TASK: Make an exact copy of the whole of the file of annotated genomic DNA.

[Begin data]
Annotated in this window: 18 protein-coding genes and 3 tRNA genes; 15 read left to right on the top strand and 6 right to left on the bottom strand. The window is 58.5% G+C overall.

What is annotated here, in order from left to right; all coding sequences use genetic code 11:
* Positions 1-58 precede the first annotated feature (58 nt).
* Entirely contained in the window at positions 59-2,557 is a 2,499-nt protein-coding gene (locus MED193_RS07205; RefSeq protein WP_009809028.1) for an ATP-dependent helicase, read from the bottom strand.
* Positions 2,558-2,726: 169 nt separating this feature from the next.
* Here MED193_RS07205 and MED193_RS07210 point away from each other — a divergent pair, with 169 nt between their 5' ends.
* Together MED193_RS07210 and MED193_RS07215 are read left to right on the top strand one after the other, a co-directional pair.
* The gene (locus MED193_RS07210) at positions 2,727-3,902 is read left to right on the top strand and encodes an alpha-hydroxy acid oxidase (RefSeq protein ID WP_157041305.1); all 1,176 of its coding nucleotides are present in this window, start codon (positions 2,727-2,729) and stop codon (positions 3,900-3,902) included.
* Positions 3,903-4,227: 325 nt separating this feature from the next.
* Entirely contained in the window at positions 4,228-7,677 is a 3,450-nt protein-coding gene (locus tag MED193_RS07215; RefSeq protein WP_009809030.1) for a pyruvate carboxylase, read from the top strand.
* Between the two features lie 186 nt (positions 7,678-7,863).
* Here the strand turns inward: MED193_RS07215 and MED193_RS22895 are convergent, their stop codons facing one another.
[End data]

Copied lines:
Annotated in this window: 18 protein-coding genes and 3 tRNA genes; 15 read left to right on the top strand and 6 right to left on the bottom strand. The window is 58.5% G+C overall.

What is annotated here, in order from left to right; all coding sequences use genetic code 11:
* Positions 1-58 precede the first annotated feature (58 nt).
* Entirely contained in the window at positions 59-2,557 is a 2,499-nt protein-coding gene (locus MED193_RS07205; RefSeq protein WP_009809028.1) for an ATP-dependent helicase, read from the bottom strand.
* Positions 2,558-2,726: 169 nt separating this feature from the next.
* Here MED193_RS07205 and MED193_RS07210 point away from each other — a divergent pair, with 169 nt between their 5' ends.
* Together MED193_RS07210 and MED193_RS07215 are read left to right on the top strand one after the other, a co-directional pair.
* The gene (locus MED193_RS07210) at positions 2,727-3,902 is read left to right on the top strand and encodes an alpha-hydroxy acid oxidase (RefSeq protein ID WP_157041305.1); all 1,176 of its coding nucleotides are present in this window, start codon (positions 2,727-2,729) and stop codon (positions 3,900-3,902) included.
* Positions 3,903-4,227: 325 nt separating this feature from the next.
* Entirely contained in the window at positions 4,228-7,677 is a 3,450-nt protein-coding gene (locus tag MED193_RS07215; RefSeq protein WP_009809030.1) for a pyruvate carboxylase, read from the top strand.
* Between the two features lie 186 nt (positions 7,678-7,863).
* Here the strand turns inward: MED193_RS07215 and MED193_RS22895 are convergent, their stop codons facing one another.